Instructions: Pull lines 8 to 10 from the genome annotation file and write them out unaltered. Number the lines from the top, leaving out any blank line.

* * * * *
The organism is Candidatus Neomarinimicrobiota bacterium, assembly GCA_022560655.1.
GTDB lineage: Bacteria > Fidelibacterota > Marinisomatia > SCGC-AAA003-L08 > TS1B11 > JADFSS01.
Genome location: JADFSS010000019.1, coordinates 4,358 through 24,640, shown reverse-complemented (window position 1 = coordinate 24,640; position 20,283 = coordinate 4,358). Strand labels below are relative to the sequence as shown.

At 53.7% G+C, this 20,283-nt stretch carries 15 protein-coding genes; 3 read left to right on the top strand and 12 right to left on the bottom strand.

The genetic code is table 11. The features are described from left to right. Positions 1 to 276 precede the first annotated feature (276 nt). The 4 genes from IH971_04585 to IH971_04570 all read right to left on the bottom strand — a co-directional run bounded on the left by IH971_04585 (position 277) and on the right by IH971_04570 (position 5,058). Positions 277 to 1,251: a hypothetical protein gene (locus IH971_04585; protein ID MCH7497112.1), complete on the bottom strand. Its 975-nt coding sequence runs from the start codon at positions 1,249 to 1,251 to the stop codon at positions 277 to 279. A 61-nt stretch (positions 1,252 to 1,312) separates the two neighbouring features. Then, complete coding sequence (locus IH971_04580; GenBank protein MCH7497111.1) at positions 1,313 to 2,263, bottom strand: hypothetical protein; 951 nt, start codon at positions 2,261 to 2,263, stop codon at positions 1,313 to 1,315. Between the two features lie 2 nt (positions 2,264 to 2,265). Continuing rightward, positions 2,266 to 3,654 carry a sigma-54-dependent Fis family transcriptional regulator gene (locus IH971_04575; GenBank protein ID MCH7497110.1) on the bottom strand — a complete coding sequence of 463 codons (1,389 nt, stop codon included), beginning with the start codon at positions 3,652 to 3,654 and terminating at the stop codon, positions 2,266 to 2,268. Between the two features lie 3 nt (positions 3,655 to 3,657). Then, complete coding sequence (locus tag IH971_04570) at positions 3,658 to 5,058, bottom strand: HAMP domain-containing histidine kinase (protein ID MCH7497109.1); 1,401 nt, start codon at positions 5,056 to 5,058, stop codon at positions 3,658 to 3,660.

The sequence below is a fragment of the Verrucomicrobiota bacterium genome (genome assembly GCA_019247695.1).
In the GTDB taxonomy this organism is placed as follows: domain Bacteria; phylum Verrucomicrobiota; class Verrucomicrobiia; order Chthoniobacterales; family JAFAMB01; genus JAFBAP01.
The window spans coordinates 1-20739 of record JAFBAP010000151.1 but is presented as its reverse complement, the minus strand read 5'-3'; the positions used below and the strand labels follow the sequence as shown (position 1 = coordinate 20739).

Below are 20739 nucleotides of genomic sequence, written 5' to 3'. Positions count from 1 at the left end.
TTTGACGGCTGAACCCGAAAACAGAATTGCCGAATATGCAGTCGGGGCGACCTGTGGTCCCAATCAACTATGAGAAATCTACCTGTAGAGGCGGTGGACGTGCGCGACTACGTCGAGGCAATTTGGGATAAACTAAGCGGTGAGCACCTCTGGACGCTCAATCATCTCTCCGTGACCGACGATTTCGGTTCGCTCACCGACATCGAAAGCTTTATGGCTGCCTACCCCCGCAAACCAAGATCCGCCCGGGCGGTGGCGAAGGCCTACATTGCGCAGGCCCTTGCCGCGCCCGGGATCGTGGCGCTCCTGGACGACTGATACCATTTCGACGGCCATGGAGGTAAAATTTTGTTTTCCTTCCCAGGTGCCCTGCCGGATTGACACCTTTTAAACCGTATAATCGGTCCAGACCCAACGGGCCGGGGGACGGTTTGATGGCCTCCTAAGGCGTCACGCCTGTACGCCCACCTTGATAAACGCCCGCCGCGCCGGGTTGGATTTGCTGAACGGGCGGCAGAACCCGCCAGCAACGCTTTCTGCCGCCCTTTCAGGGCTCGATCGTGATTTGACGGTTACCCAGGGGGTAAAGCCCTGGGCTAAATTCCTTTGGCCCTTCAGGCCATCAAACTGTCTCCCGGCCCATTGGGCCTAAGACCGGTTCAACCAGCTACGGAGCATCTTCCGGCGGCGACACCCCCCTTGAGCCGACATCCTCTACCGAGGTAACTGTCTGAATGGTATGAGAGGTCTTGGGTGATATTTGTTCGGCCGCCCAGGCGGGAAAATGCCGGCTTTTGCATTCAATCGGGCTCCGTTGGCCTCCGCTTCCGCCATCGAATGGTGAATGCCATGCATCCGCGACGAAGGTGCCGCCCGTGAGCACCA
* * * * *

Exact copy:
The window spans coordinates 1-20739 of record JAFBAP010000151.1 but is presented as its reverse complement, the minus strand read 5'-3'; the positions used below and the strand labels follow the sequence as shown (position 1 = coordinate 20739).

Below are 20739 nucleotides of genomic sequence, written 5' to 3'. Positions count from 1 at the left end.
TTTGACGGCTGAACCCGAAAACAGAATTGCCGAATATGCAGTCGGGGCGACCTGTGGTCCCAATCAACTATGAGAAATCTACCTGTAGAGGCGGTGGACGTGCGCGACTACGTCGAGGCAATTTGGGATAAACTAAGCGGTGAGCACCTCTGGACGCTCAATCATCTCTCCGTGACCGACGATTTCGGTTCGCTCACCGACATCGAAAGCTTTATGGCTGCCTACCCCCGCAAACCAAGATCCGCCCGGGCGGTGGCGAAGGCCTACATTGCGCAGGCCCTTGCCGCGCCCGGGATCGTGGCGCTCCTGGACGACTGATACCATTTCGACGGCCATGGAGGTAAAATTTTGTTTTCCTTCCCAGGTGCCCTGCCGGATTGACACCTTTTAAACCGTATAATCGGTCCAGACCCAACGGGCCGGGGGACGGTTTGATGGCCTCCTAAGGCGTCACGCCTGTACGCCCACCTTGATAAACGCCCGCCGCGCCGGGTTGGATTTGCTGAACGGGCGGCAGAACCCGCCAGCAACGCTTTCTGCCGCCCTTTCAGGGCTCGATCGTGATTTGACGGTTACCCAGGGGGTAAAGCCCTGGGCTAAATTCCTTTGGCCCTTCAGGCCATCAAACTGTCTCCCGGCCCATTGGGCCTAAGACCGGTTCAACCAGCTACGGAGCATCTTCCGGCGGCGACACCCCCCTTGAGCCGACATCCTCTACCGAGGTAACTGTCTGAATGGTATGAGAGGTCTTGGGTGATATTTGTTCGGCCGCCCAGGCGGGAAAATGCCGGCTTTTGCATTCAATCGGGCTCCGTTGGCCTCCGCTTCCGCCATCGAATGGTGAATGCCATGCATCCGCGACGAAGGTGCCGCCCGTGAGCACCA